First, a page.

Reminiscing SEAT 600 suicide doors and all, end of an era July 31st 1973
The last four decades have seen substantial evolution in the automotive industry – and for SEAT itself – and the modern equivalent of SEAT’s original city car is the Mii.
The 600 is the icon that kick-started motoring in Spain during the years of slow recovery after the Spanish Civil War. No other model has become so embedded in Spain’s collective subconscious; many older drivers in Spain today recall being taught to drive in a 600 by their fathers. The car was a fixture in the everyday life of many Spanish families in the ’50s, ’60s and the ’70s.
Over the course of its 16-year production run, almost 800,000 SEAT 600 models were produced, including the four-door SEAT 800 that was manufactured between 1963 and 1968, but that was commonly referred to as a 600.
The 63,000-peseta price of the SEAT 600 at launch – the equivalent of €379 (£330) today – meant that countless working class families were suddenly afforded the luxury of their own car. The impact of the arrival of the SEAT 600 was such that just one year after its launch, production had increased six-fold.
Initially, the SEAT 600 was equipped with a 633 cc engine that delivered an output of 18 hp, which remained in production for six years. The engine was upgraded to 767 cc with an increase in output to 25 hp and later to 28 hp on the D, E and L-Especial versions, which were manufactured for the remaining ten years of the 600’s lifespan.
Aside from the 800, on all variants of the 600 the body styling remained virtually intact, except for changing the ‘suicide doors’ during 1970. The original 600 engine only underwent a slight change in six years, moving to a 20 hp output from the original 18 hp, while the more modern 25 hp motor, fitted to the 600 D and E, remained unchanged until its very last year when, as an L-Especial model, it gained a further 3 hp thanks to an increase in compression. As its name suggests, the L-Especial added a touch of elegance, with plusher upholstery and an ignition key-activated anti-theft steering wheel locking mechanism.
Aside from its ruggedness, the 600 had plenty of other virtues: first of all, its body design took full advantage of its 3.3-metre length, with a passenger compartment that in theory accommodated four occupants comfortably, and five sparingly – though in reality, several more would often be squeezed in.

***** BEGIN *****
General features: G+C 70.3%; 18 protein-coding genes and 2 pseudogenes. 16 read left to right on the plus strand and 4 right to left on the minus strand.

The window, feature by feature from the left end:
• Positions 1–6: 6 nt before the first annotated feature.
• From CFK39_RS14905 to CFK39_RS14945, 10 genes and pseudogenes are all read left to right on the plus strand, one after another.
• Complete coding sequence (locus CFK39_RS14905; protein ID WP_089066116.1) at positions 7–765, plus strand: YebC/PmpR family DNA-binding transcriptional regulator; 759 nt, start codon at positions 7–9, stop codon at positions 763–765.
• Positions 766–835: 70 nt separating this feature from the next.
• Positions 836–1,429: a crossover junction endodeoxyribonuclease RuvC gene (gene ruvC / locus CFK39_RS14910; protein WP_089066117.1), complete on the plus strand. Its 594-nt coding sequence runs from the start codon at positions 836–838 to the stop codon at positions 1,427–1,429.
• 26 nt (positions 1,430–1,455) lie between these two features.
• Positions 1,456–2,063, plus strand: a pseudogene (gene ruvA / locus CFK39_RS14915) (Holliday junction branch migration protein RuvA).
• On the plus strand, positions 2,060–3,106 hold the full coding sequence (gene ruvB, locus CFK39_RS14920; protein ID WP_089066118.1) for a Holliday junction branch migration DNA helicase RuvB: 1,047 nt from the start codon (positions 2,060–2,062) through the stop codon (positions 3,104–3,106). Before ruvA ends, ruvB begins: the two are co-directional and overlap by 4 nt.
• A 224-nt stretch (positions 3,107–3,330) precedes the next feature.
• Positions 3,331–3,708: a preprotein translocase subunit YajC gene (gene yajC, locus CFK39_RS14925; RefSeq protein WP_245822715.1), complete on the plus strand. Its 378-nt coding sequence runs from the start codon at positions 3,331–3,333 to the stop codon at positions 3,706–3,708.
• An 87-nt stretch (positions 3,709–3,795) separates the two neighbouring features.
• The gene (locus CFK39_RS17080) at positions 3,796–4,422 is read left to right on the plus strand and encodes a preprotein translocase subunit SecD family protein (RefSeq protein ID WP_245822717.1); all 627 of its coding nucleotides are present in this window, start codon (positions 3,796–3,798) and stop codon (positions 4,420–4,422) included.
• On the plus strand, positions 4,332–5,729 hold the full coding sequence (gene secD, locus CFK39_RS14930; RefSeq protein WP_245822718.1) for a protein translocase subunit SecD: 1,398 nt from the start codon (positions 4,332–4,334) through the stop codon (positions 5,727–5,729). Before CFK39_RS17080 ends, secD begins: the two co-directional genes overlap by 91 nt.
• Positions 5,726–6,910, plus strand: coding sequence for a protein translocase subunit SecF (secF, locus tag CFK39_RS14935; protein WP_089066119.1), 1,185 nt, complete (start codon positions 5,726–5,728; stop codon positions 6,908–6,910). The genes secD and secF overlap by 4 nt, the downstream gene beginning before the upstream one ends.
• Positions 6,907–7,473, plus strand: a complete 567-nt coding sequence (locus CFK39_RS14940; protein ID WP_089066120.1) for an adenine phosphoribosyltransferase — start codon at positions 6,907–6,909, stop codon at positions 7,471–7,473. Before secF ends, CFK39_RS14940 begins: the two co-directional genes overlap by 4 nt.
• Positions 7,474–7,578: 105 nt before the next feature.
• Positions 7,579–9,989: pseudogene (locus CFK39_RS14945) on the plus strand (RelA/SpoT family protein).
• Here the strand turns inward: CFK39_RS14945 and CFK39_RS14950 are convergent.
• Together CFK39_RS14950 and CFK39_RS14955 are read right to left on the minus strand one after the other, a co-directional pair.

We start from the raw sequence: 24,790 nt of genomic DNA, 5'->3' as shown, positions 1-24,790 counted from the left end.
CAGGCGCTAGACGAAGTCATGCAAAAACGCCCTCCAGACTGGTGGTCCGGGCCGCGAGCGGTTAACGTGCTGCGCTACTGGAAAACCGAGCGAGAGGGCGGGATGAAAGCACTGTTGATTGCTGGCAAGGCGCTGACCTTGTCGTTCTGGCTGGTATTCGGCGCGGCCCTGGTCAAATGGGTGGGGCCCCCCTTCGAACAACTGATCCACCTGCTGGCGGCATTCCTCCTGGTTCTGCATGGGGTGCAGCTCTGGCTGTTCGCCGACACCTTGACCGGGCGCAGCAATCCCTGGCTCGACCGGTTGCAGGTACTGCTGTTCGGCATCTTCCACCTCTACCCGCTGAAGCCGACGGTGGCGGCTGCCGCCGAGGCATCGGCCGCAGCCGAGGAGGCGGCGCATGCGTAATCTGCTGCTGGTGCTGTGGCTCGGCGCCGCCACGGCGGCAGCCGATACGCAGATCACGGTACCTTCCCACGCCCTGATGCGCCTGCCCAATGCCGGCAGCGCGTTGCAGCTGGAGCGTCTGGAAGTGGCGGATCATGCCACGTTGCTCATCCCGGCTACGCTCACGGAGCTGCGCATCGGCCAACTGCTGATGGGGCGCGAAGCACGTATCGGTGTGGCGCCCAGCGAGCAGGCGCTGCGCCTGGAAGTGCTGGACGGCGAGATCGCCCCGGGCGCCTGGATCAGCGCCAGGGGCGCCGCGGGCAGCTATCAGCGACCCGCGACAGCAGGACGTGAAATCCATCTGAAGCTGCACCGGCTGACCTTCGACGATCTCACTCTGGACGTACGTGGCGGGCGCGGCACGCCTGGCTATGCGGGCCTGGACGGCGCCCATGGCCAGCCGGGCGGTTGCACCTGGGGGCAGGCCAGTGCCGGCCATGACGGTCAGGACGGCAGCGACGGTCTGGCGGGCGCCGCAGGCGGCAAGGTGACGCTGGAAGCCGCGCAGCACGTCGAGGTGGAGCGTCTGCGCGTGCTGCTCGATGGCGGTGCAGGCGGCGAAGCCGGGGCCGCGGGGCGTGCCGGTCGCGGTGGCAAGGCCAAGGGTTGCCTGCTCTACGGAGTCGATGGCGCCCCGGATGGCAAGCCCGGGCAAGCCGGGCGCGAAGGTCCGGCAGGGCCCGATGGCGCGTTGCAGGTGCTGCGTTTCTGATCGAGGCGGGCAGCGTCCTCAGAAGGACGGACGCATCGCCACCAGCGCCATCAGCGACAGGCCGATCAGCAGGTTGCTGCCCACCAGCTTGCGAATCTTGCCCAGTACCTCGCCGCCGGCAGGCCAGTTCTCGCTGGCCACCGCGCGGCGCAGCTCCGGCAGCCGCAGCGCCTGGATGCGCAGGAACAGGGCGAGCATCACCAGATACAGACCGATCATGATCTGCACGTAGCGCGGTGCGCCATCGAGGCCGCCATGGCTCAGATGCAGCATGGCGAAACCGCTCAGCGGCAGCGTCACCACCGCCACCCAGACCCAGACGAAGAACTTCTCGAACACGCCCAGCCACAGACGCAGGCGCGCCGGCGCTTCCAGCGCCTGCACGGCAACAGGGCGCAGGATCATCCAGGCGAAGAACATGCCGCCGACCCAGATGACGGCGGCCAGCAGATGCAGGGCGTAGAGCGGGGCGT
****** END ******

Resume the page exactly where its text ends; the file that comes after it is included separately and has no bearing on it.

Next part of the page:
The 600 featured a basic sturdiness and was a mechanic’s delight, as repairs were easy and accessible. Furthermore, spare parts were extremely easy to come by, not only in the authorised outlets but in all parts and accessories shops, so the car was perfect for the DIY mechanic on a budget.
The 600 reached a top speed of 115 km/h (71 mph) and could cover one kilometre from standstill in 45.5 seconds – performance figures not to be sniffed at considering the car was fitted with an engine that put out 28 hp at most. Moreover, fuel consumption was 10 litres per 100 km in city driving (equivalent to 28.2 mpg) and 6.5 litres (43.5 mpg) on the open road, with a range of 461 km on a single tank of fuel.
But to demonstrate the progress made in the city car sector, by comparison the SEAT Mii 60 PS Ecomotive has a 100 mph top speed and can race to one kilometre in 35.4 seconds. It does so while consuming five litres per 100 km (56.5 mpg) on the urban cycle, and only 3.6 litres (78.5 mpg) on the extra-urban cycle. Its potential fuel tank range is 945 km (587 miles) – a substantial 484 km (300 miles) more than the 600’s.
Another significant difference is the boot volume. The 600 had to make do with only 68.5 litres, while the Mii by comparison offers nearly 3.5 times more, at 238 litres – hence visions of suitcases and belongings strapped on the roof rack of many a 600 back in the day.